With regard to a common scourge for pet-owners, the use of lifts by pets, AWBI has laid down that there are court rulings to the effect that pets cannot be disallowed from the use of lifts by pets. A court has, in fact, known to have observed that 'dogs are family' and can use lifts for free. One has to ensure that this kind of a restriction is, therefore, not imposed in the form of either a ban or any special charges for the use of lifts by pets.
              With regards to the use of parks by pets, AWBI says, "Banning pets from garden or parks is short-sighted. Firstly, you may or may not own the garden or park in question. Secondly, pets that are not properly exercised may show aggression in frustration and that surely, cannot contribute to the benefit of the residents. It may be better to fix timings when pets can be walked without causing inconvenience to other residents. These timings can then be intimated to the general body." Where the use of leashes/muzzles by pet owners, defecation by pets in community premises, imposition of fines and other similar measures is concerned, a member may request pet-owners to keep their pets on leash when walking them in common areas. One cannot, however, insist on the use of muzzles. The law already provides for penalties for negligent pet owners, which the aggrieved parties can avail of.
              AIWA has even clarified on the issue of cleaning of pet excreta by pet owners. "In the absence of central or state laws requiring cleaning of pet excreta by pet owners, one cannot impose any rule regulating bylaws with respect to mandatory cleaning of the same or impose special charges or fines on pet owners." Members could experiment with the creation of various pet defecation areas within community premises. These can be imaginatively spaced out within the precincts and one may request petowners to train their pets using the same. Nobody can however, impose fines and special charges of any kind on pet owners because there is no mandate in the law for the same.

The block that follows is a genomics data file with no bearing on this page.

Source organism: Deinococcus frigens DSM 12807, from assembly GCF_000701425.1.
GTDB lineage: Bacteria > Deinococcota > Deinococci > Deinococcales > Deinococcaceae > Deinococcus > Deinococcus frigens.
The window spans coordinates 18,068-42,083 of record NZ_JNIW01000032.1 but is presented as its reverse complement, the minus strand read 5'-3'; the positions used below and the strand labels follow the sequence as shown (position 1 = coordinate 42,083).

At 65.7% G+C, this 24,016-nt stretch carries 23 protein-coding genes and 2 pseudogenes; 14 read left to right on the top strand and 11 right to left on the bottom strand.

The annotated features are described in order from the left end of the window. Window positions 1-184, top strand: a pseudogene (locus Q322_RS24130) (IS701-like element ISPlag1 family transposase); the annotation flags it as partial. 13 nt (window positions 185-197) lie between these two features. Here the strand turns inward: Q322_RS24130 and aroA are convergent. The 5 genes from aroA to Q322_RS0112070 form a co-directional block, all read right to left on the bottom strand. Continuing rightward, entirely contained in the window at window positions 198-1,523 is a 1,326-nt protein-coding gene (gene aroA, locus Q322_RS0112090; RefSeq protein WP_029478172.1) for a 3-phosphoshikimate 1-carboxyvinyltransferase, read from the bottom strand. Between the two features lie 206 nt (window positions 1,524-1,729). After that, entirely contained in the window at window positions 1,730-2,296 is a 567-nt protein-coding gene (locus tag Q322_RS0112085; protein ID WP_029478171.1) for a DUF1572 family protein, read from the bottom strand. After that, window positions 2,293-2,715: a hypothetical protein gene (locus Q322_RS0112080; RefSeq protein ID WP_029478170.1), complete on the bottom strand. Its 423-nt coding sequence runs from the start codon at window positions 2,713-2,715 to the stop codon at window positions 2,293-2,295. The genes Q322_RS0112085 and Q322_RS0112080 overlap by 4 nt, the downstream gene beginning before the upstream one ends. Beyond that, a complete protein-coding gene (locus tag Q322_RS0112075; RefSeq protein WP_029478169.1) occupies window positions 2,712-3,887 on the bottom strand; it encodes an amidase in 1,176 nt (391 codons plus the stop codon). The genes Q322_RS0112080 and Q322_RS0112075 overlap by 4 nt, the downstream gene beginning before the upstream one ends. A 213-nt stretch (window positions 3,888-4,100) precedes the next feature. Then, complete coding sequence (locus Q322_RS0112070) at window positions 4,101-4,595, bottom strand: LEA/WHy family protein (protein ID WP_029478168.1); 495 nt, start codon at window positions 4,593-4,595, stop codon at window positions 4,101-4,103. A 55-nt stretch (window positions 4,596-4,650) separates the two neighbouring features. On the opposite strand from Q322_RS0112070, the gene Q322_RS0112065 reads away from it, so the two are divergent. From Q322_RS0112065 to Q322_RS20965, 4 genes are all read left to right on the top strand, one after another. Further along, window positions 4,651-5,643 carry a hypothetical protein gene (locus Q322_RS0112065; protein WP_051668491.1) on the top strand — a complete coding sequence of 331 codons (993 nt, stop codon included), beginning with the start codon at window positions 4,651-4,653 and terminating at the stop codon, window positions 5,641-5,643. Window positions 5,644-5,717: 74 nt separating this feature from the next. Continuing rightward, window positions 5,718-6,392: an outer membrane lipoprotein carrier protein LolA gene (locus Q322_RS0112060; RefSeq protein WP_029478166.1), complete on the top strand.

If at all any association succeeds in intimidating a pet owner into 'giving up' or 'abandoning' a pet, it will actually have abetted violating the law and may well be aggravating the menace of ownerless animals on the street, that are not accustomed to living on the streets and, therefore, get involved in and lead to accidents, injuries and deaths. Intimidation is an offence in law.
              The board has, interestingly, also created a series of guidelines with respect to street dogs. AWBI has maintained that beating and driving away street dogs is not permitted by law, and street dogs may be taken away temporarily for animal birth control but have to be released back into same locality/territory by law. By law, stray dogs cannot be beaten, driven away or dumped elsewhere or killed. They can merely be sterilised in the manner envisaged in the animal birth control (dogs) rules, 2001, vaccinated and then returned back to their original location. For area-wise sterilisation programmes so that the law mandates be followed, dogs have to be returned back to their original habitat after sterilisation and immunisation.